{ 13 comments… add one }
  • George December 12, 2021, 2:04 pm

    At 63, after 40 years of law enforcement, my bifocals are now a pain. These are good suggestions, my bifocal close vision area is the bottom of lens, forcing me to lift my head high enough to be on the same plane as the sights. I’m gonna try and use the side of the slide as an aming device instead of the head lift.

  • MP July 18, 2020, 3:26 pm

    Excellent article! Now if I can just locate my glasses… hahaha!

  • Mike July 13, 2020, 3:31 pm

    I’ve been “cross-sighting” handguns for over 30 years. It took a little practice but, it feels completely natural. Now, when I draw and push, the sights are aligned with my dominant eye and on target. One of my favorite sayings is “don’t practice until you get it right, practice until you can’t get it wrong”. Using a rifle or carbine, for medium to long range, I close my dominant eye but, for close range I use what’s called the “triangulation method”. The best way to describe it is, keeping the barrel parallel to the ground while you look over the sights and point at your target. Lining your index finger up with the barrel and, “pointing” at your target also helps. It’s possible to put two rounds center mass at 25 meters using the “controlled pair” method or a “double tap” closer than that..

  • Bruce Clark July 13, 2020, 3:29 pm

    I extend my pistol to it’s normal shooting position, tilt the barrel slightly up. Focus on the front sight then slowly lower it into the right position and alignment. It takes less than a second to do so, but infinitely easier to focus on the front sight for 67 year old eyes.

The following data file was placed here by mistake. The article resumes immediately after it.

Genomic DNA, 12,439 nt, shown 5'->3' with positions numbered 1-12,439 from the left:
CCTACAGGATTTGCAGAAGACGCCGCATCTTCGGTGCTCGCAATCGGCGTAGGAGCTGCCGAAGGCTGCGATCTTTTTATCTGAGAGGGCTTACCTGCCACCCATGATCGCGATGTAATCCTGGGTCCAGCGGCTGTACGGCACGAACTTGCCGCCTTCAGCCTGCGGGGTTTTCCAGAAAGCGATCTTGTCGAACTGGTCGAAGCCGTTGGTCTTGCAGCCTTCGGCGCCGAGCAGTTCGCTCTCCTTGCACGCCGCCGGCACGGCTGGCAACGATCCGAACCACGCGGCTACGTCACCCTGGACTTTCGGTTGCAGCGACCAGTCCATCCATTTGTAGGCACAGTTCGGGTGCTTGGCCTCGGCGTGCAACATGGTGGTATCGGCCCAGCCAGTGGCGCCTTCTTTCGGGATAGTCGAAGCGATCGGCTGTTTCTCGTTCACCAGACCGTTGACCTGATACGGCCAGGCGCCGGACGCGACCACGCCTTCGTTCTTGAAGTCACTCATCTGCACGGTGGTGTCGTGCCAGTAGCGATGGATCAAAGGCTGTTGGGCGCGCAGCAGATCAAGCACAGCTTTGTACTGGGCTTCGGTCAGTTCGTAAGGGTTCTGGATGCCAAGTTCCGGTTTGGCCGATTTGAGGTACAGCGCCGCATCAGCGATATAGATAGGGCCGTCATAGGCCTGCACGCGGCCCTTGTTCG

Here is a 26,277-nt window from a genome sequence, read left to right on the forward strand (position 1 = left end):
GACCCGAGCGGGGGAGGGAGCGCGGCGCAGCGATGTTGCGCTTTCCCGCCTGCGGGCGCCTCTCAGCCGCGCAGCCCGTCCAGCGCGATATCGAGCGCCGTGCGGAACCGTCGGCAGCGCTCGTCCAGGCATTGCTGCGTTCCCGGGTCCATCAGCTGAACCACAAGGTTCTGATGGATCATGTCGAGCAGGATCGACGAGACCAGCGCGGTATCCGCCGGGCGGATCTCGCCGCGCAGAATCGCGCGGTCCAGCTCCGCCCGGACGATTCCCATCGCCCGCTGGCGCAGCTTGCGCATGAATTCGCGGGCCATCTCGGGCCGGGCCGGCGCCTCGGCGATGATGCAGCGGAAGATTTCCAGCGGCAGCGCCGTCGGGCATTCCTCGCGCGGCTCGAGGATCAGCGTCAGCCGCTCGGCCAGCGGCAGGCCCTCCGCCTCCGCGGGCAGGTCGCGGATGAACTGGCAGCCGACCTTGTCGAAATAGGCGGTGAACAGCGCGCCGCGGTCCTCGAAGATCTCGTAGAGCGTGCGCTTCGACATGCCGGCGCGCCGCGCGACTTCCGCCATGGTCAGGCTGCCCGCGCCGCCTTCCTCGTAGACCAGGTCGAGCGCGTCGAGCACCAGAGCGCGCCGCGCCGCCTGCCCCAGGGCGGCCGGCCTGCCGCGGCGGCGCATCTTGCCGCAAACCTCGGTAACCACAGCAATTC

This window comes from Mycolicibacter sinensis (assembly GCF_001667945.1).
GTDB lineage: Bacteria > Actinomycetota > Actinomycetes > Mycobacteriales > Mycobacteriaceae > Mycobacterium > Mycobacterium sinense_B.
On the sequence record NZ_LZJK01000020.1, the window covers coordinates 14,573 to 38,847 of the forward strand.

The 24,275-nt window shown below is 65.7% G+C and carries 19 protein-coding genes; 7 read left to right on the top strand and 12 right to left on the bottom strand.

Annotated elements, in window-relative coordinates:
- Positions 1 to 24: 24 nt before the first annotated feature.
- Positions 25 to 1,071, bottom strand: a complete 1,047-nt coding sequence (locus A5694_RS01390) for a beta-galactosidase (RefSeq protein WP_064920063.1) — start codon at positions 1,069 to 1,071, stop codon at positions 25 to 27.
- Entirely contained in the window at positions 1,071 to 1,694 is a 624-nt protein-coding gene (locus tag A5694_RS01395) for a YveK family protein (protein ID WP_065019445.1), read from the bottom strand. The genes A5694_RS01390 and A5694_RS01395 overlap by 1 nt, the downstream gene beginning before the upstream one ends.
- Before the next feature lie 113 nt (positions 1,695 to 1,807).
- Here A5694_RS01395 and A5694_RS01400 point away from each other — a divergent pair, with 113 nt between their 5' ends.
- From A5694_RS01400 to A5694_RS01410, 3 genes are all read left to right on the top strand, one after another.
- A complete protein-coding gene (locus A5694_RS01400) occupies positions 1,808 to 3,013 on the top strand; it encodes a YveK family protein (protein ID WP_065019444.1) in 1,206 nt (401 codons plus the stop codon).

• Grifhunter July 8, 2020, 1:56 pm

    Very timely article. There are many of us aging boomers not shooting as much simply over the issue of eyes.

    Grow the gun culture: please expand on more solutions and alternatives to giving up target shooting.

  • Tanya July 7, 2020, 12:30 am

    Well written. Very useful for myself as a beginner.

  • Brock July 7, 2020, 12:29 am

    Great article. I am cross eye dominate and shoot a handgun exactly how you explained it in your article. Well done.

  • Firemanbob July 6, 2020, 5:29 pm

    Thanks Doug, a most interesting and helpful article. I never realized I had a dominant eye. been wondering why I have been all over the target with my Hellcat.

  • JustAn OldCoot July 6, 2020, 11:26 am

    Ain’t it Nifty Be’n 50???

    Ahhh – nope…
    I’ve found I have developed the opposite problem for many shooters…as my eyes have aged from 20/10 vision of the past to WTF…I’ve noticed that white dot sites and tritium cause a “Halo-glow” on the sight picture that causes blurring of alignment of the front blade inside the rear notch hampering accuracy. I’ve had to resort to blackening the dots to go back to old-school and found that improved my sight picture significantly…especially at the indoor range with their back-lighting on lanes…